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Microphones and Acoustics

Frequently Asked Questions

Get your most commonly asked acoustics questions answered.

Section I: Definitions and Terminology
Section II: Microphone Recommendations
Section III: Calibration and Testing
Section IV: Specification Clarifications
Section V: Specialty Microphone Applications
Section VI: Maintenance and Handling

If you don’t see the answer to your question, call our 24/7 SensorLineSM 716-684-0001 to speak with an application engineer or visit Ask the Acoustics Experts.

Why do I measure a different sensitivity in the field than what is listed on your factory calibration certification?

Changes in temperature, humidity and atmospheric pressure may change microphone sensitivity. This is why environmental conditions are stated on PCB® calibration certificates.  The sound field can also have a significant effect on the measured sound pressure at frequencies above 5 kHz.  Be sure to use the correction curves that are specified for the sound field where the measurement is being performed.  It is also noteworthy that these sound fields are often idealistic.  In practice, a "free" field may not be complete free of reflections or a random incidence field may not provide reflections from all directions.  The mounting configuration of the microphone and objects near the microphone can affect the measured response even when located behind the microphone.  Every configuration is different.  Signal conditioning and data acquisition equipment can affect the sound measurement by limiting the dynamic range or attenuating the signal at different frequencies.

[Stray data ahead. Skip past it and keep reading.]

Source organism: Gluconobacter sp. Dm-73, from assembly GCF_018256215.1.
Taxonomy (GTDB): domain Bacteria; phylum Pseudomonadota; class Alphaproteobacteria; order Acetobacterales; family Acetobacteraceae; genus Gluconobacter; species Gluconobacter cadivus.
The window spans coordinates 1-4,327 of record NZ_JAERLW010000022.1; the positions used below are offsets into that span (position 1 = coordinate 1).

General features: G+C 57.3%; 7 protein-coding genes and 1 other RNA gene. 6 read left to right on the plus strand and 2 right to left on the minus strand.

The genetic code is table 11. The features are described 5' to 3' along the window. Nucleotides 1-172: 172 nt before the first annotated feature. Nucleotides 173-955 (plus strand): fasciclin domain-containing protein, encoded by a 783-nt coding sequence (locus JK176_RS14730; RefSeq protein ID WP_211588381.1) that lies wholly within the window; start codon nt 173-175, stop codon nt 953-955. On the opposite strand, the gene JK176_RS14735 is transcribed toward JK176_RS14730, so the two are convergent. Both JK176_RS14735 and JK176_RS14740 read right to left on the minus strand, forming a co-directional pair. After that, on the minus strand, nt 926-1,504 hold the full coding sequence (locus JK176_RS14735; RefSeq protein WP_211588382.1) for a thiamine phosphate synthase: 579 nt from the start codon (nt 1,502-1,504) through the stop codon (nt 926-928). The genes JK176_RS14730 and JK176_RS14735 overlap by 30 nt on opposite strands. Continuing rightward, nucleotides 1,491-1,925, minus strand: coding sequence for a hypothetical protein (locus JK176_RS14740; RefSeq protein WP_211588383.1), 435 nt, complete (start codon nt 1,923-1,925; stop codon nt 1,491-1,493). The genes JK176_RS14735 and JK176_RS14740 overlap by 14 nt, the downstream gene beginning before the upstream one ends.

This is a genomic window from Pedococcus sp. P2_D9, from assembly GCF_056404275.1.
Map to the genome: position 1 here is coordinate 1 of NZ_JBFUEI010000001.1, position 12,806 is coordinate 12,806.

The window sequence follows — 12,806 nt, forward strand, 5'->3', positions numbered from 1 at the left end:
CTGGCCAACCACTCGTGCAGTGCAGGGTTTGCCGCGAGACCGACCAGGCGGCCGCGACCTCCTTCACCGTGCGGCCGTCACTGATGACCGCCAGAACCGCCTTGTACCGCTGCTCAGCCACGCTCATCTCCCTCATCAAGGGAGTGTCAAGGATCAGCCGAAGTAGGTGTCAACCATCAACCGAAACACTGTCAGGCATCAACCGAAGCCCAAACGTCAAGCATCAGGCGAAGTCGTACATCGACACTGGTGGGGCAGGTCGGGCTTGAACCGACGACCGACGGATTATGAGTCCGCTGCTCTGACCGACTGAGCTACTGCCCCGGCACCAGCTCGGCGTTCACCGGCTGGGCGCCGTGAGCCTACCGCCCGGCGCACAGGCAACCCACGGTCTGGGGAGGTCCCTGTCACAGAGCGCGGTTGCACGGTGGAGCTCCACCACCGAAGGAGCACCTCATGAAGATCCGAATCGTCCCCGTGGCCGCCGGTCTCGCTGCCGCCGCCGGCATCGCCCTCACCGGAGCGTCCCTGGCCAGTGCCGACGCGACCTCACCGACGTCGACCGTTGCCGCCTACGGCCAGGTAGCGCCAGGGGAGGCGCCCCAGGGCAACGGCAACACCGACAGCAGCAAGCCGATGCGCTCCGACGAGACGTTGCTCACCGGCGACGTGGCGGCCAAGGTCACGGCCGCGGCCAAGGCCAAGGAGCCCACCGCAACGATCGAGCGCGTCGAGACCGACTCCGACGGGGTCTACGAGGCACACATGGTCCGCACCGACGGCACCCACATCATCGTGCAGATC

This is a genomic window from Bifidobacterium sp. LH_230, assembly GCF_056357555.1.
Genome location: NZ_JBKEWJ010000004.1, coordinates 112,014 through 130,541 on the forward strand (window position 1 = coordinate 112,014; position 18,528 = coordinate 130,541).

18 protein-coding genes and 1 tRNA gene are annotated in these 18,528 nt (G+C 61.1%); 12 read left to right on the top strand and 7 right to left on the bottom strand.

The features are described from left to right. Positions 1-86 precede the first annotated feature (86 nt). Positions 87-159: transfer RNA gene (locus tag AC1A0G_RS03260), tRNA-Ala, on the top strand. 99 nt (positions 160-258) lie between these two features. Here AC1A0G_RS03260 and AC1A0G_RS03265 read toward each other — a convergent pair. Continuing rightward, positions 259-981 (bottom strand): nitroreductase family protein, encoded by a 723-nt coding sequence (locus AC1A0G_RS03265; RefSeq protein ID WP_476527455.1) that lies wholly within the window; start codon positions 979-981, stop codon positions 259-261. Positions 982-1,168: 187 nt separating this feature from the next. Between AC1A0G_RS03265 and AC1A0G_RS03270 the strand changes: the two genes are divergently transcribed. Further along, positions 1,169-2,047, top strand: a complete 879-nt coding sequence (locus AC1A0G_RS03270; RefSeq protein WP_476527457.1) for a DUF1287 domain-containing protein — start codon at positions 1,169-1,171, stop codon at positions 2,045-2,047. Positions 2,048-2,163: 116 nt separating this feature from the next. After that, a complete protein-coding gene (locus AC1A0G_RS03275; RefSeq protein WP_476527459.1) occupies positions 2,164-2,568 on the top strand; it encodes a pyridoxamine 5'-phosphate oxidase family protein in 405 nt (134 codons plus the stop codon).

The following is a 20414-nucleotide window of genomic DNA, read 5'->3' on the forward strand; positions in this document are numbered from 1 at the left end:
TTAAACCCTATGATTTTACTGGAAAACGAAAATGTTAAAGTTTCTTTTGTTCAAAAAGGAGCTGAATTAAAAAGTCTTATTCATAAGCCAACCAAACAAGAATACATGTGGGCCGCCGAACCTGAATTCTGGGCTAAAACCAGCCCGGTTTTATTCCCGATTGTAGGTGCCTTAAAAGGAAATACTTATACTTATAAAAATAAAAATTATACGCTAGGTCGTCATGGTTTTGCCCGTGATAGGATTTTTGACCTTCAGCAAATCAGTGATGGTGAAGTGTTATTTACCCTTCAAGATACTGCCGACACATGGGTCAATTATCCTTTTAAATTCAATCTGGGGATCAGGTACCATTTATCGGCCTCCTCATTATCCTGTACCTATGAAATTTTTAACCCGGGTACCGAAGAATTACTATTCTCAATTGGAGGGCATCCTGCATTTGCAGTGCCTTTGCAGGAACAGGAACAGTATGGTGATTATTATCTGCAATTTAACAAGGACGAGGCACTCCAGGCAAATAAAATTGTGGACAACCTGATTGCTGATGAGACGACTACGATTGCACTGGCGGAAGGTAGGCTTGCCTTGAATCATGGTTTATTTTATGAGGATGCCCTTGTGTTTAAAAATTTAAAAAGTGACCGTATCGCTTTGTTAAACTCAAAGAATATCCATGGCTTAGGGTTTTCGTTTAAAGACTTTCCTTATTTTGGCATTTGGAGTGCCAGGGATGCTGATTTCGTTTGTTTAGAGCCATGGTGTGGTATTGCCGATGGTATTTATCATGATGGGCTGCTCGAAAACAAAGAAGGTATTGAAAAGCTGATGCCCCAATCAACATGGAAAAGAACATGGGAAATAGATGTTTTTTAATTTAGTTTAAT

Why do I measure a different sensitivity in the field than what is listed on your factory calibration certification?

Changes in temperature, humidity and atmospheric pressure may change microphone sensitivity. This is why environmental conditions are stated on PCB® calibration certificates.  The sound field can also have a significant effect on the measured sound pressure at frequencies above 5 kHz.  Be sure to use the correction curves that are specified for the sound field where the measurement is being performed.  It is also noteworthy that these sound fields are often idealistic.  In practice, a "free" field may not be complete free of reflections or a random incidence field may not provide reflections from all directions.  The mounting configuration of the microphone and objects near the microphone can affect the measured response even when located behind the microphone.  Every configuration is different.  Signal conditioning and data acquisition equipment can affect the sound measurement by limiting the dynamic range or attenuating the signal at different frequencies.